Friday, January 28, 2011

Bill Weimar Wanted on Florida Child Sexual Battery Warrant

Anchorage--

The Anchorage Daily News is reporting tonight that Bill Weimar is being sought on a Florida warrant for child sexual battery against a victim alleged to be under 12 years old. Weimar was convicted in 2008 and served time as one of the defendants in the federal investigation into Alaska public corruption, but he appears to be facing much bigger problems now.

Thursday, January 27, 2011

Watchdog Group Seeks Files on Probe into Don Young, and One of Young's Former Aides Goes on Trial in Corruption Case

Anchorage--


A Washington, D.C-based ethics watchdog organization has asked the Department of Justice to hand over its files in at least two closed federal investigations into corruption allegations against U.S. Rep. Don Young, R.-Alaska, reports the Anchorage Daily News.


Rich Mauer's article says that Citizens for Responsibility and Ethics in Washington (CREW) has sent a letter asking the government to release the information under the Freedom of Information Act. His story notes that Young faced a probe regarding alleged illegal contributions and gifts from the former oil patch giant VECO and its long-time CEO (and current inmate) Bill Allen as well as an investigation into the Congressman for all Alaska's role in the "Coconut Road" earmark for a Florida interchange project benefiting a developer who had donated to his campaign.


After the federal government had investigated him for at least four years, Young announced in August that the Justice Department had advised his attorneys that it was ending the probes and that he would not be indicted.


CREW acknowledged that the Justice Department will likely claim that FOIA exempts the government's investigation files from disclosure, and the group that Mauer describes as "a liberal-leaning non-profit" has said it will sue if the feds don't let go of the files. In addition to Young's files, CREW is also asking for the release of investigative files regarding other probes into alleged corruption involving Congress.


In other news related to Don Young's service on Capitol Hill, a jury has heard opening statements in a corruption-related trial of a former aide to Alaska's sole Member of the House.


You can read the Associated Press story at the Website of the Fairbanks Daily News-Miner. (A shorter version is on the Website of the Anchorage Daily News.)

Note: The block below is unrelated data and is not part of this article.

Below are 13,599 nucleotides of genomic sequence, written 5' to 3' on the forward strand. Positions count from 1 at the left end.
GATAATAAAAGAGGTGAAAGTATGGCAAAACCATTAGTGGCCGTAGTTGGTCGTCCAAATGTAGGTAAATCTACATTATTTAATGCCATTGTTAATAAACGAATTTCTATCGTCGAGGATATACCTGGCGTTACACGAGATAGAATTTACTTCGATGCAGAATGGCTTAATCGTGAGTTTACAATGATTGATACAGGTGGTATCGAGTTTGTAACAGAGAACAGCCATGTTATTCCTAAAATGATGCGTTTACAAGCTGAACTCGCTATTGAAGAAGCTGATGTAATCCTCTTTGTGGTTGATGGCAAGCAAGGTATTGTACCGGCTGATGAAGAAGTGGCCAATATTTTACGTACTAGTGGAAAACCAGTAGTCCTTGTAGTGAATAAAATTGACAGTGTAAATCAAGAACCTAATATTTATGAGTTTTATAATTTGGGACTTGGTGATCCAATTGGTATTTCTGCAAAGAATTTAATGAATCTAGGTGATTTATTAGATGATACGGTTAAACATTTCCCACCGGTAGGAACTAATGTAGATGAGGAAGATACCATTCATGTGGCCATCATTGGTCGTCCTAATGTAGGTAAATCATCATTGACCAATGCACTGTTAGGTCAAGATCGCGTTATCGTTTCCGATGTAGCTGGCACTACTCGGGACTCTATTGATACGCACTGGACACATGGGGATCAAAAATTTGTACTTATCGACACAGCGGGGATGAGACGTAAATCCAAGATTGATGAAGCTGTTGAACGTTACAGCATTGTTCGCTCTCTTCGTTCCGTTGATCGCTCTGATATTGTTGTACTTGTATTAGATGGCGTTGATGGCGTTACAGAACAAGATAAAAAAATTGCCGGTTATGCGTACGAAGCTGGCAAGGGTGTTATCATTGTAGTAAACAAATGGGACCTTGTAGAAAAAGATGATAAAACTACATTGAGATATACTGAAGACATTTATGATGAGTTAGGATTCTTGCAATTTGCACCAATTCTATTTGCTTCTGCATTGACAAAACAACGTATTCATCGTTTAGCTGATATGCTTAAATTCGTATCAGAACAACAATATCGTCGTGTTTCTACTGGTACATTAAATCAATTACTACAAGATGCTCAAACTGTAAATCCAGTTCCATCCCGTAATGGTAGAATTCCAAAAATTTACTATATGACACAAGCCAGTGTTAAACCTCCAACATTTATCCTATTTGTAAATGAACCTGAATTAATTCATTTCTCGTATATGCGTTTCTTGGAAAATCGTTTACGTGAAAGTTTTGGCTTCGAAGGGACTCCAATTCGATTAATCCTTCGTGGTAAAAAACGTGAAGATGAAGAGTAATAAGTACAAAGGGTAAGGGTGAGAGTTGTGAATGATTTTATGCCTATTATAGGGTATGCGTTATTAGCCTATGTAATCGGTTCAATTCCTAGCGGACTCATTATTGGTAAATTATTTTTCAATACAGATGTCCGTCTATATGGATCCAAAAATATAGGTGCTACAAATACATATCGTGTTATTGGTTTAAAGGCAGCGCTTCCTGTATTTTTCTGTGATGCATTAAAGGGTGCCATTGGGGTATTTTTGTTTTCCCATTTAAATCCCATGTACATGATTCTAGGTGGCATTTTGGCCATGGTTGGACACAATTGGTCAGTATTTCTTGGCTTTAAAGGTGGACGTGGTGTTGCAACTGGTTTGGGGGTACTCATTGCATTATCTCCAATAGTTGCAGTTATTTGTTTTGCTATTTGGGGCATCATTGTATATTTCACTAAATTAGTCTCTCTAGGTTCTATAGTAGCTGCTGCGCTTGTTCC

Get past the "high life" details about Fraser Verrusio's trip to a 2003 World Series game involving a chauffeured Cadillac, dinner at a steakhouse, and a strip joint called "Privilege." The best tidbits come at the end of the AP story, and they have to do with the federal investigation into Young himself.


Verrusio's defense attorney told the jury yesterday that the former policy director for Young at the House Transportation Committee thought FBI agents who came to his house two years ago regarding what he's now charged with were there for another purpose: Verrusio thought they wanted to talk to him about what Verrusio knew about Young's connections to Allen. The defense lawyer said that when the agents arrived in December of 2008, Verrusio had been "meeting with an agent for over a year to provide background information on his boss but rejected persistent requests to wear a wire and secretly record their conversations."

Sunday, January 16, 2011

How a Broader Interpretation of the "Speech or Debate" Clause Helped Don Young Escape Prosecution on "Coconut Road"

Anchorage--


The Washington Post has an article saying that the Department of Justice's concerns over the newly broad interpretation of the "speech or debate" clause in the U.S. Constitution has led to the spiking of a number of investigations of Members of Congress, including one involving U.S. Rep. Don Young (R.-Alaska). Young was being probed for his role in the change of language in a bill passed by Congress that benefited a highway project in Florida backed by one of his campaign contributors. According to the article, that investigation was dropped along with others involving Members of Congress out of a fear of violating the constitutional provision shielding the work of legislators from interference from the executive branch.